A fascinating insight into the lives of three friends bonded by their mutual love & passion for skateboarding, Minding the Gap is an awe-inspiring coming-of-age story, a delicately layered social commentary, and an honest, gripping & unrelenting piece of documentary filmmaking; all rolled into one amusing, stirring & emotionally resonant essay. A passion project that’s 12 years in the making, the film explores race, class, friendship, manhood & domestic trauma with its self-reflexive narrative, and also marks an astonishing debut for director Bing Liu who puts together vignettes of his own life & that of his friends into a poignant portrait that’s crafted with genuine care, told with heartfelt intimacy & exhibits a surprising depth in its rendition.
Set in Rockford, Illinois and filmed over a period of 12 years, Minding the Gap chronicles the lives & friendship of Keire Johnson, Zack Mulligan & Bing Liu; three young men who bond together to escape the volatile environments in their households and are united by their love of skateboarding. The film covers their struggle with growing up, the abuse in their past affecting their present, and how skateboarding became a therapeutic outlet for them over the years. While the turbulent upbringing and the childhood trauma resulting from that is a commonality they share, the narrative also dives into elements of systemic racism, economic dislocation & modern day masculinity in 21st century America through their individual lives while observing the gap between childhood & adulthood.
Directed, shot & edited by Bing Liu who is also one of the trio of figures this documentary primarily focuses on, the story opens on a whimsical & heartwarming note, providing an exquisite ode to skateboarding itself before heading into the darker aspects of their lives. Zack has got no choice but to grow up and start accepting adult responsibilities after the arrival of his first child with his girlfriend. It focuses on their tumultuous relationship as well which only deteriorates after the birth of their offspring. Then there is Keire who is thrust into adulthood after the death of his father and the camera films his struggle with his racial identity and his hesitancy in taking that big step of relocating to a better place. And Bing comes to terms with his own past in a one-on-one interview with his mother.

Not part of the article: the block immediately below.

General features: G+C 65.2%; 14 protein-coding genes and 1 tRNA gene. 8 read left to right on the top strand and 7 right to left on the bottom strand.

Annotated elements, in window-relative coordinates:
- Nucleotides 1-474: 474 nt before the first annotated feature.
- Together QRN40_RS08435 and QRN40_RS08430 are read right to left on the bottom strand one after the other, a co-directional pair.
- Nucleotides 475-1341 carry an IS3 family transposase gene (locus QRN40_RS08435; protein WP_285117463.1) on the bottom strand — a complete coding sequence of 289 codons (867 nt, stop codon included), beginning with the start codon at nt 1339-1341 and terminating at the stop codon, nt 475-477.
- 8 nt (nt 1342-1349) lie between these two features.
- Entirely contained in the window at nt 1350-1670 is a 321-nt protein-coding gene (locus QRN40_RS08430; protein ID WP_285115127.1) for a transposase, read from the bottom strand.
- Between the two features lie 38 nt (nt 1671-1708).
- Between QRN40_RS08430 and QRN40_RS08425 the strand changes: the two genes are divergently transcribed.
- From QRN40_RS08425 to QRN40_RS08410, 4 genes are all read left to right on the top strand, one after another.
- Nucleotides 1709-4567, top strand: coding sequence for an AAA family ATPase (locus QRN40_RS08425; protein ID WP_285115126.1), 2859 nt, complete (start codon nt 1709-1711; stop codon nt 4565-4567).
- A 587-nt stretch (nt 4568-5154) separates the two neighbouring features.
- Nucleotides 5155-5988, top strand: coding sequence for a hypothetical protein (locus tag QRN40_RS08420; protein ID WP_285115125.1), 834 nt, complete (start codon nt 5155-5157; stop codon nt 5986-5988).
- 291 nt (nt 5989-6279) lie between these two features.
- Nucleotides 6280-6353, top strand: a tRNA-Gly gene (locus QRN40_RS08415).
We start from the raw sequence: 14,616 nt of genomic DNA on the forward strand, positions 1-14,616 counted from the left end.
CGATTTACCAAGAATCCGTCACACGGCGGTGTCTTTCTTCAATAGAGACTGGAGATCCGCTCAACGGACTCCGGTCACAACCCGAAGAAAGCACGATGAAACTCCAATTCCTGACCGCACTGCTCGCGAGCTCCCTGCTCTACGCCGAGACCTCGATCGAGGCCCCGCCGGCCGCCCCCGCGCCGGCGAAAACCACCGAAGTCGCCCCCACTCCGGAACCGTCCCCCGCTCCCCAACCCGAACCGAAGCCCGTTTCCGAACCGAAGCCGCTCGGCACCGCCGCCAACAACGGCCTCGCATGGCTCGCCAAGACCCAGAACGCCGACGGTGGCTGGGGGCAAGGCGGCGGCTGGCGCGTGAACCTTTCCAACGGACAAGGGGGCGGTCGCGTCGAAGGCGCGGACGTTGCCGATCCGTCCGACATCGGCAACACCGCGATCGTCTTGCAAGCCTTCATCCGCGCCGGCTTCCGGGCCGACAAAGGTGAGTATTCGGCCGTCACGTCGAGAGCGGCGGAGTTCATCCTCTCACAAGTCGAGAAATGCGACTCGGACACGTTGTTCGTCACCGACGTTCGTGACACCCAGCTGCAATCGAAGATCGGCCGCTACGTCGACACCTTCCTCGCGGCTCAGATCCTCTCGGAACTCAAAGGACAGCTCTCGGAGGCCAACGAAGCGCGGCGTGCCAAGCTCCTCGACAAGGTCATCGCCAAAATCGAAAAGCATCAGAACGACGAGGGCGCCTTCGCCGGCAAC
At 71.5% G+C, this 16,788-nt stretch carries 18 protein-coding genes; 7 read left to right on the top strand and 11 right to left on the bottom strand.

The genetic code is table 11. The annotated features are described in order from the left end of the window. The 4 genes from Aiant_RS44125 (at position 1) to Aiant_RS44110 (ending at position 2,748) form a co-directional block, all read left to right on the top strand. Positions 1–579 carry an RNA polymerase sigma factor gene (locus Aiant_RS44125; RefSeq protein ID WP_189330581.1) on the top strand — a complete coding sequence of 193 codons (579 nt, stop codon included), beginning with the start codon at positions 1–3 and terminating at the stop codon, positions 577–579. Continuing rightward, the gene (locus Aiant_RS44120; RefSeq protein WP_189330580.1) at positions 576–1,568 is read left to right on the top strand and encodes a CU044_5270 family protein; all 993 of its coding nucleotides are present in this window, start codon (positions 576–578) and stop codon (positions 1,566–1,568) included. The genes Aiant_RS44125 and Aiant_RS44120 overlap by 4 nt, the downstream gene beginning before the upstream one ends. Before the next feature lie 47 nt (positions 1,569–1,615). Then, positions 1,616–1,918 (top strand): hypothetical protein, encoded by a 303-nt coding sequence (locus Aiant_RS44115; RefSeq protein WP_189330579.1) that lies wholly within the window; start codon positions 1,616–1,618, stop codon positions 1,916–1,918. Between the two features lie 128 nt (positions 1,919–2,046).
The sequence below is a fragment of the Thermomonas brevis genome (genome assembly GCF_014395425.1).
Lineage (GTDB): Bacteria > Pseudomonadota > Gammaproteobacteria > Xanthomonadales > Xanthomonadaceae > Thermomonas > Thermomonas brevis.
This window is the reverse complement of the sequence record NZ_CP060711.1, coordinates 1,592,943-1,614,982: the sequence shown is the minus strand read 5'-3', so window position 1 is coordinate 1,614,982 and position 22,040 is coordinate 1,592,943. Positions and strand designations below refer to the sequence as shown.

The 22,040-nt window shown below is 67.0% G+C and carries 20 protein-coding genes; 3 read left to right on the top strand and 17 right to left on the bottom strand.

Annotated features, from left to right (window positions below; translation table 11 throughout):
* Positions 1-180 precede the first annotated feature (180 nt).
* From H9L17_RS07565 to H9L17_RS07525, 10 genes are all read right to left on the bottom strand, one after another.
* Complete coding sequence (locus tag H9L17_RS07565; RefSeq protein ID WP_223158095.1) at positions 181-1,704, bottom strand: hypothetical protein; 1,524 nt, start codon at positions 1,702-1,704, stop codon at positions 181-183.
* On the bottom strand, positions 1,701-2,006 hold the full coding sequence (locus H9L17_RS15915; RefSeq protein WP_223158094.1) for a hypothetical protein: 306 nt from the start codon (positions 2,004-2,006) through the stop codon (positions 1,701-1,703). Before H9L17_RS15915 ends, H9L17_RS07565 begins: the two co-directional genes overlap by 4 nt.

Compiling over 12 years of real-life footage, it’s amazing how masterly spliced & edited everything is in the final print, and how seamless the transitions are from one timeline to another. It’s a spectacularly shot film, utilising camera techniques & movements that are not only apt but also provide a sense of weight to the unfolding segment, plus those close-ups are especially well-timed. Editing is a definite stand out, for those intercutting footages, non-linear arrangement & numerous montages are carried out with precision, and it is at its most effective during the final scenes where footages from past & present coalesce into one, and all the stuffed up emotions & feelings of regret finally pour out on the lens. The background score also deserves a mention, for it evokes the right emotional chords at the right time despite contributing silently in the background.
Minding the Gap doesn’t shine light on some notable figure, is not about a landmark feat, doesn’t focus on an event of historic importance, or captures some incident that require our immediate attention. Instead, it is a stirring slice of three real-life friends and covers the transition they undergo in their journey from youth to adulthood. And through their lives, the director manages to address the bigger issues at hand, ones that resonate way beyond the primary subjects. In short, it’s a fantastic piece of storytelling; rich, evocative, devastating & cathartic in ways most coming-of-age films never manage to. A labour of love that paints a lush if bittersweet tapestry of life and portrays it without filters, Minding the Gap is one of the most rewarding offerings of its kind and certainly amongst the finest documentaries you can get your hands on. Truly deserving of a broader viewership, Bing Liu’s first attempt at filmmaking comes very highly recommended.